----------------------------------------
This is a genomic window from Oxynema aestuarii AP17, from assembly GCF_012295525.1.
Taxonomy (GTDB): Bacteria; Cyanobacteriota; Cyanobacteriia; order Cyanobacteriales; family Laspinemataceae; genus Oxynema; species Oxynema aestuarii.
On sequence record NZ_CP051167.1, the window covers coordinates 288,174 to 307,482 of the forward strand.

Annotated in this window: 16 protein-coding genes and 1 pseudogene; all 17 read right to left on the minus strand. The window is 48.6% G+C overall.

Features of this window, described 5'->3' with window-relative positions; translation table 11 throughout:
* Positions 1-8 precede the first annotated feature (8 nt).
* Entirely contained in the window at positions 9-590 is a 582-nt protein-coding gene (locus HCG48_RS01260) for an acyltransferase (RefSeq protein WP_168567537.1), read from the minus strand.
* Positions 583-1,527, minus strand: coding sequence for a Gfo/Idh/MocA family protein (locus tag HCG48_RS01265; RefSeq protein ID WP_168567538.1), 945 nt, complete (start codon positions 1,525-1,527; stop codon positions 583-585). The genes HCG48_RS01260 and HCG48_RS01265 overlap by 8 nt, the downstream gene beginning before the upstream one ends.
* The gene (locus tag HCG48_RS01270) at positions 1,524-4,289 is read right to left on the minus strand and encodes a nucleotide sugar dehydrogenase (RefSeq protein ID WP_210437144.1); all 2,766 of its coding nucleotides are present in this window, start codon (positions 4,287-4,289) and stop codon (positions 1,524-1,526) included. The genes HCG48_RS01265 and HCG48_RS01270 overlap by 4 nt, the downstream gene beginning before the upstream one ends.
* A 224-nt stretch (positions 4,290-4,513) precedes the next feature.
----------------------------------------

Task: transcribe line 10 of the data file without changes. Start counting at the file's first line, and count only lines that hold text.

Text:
* A 224-nt stretch (positions 4,290-4,513) precedes the next feature.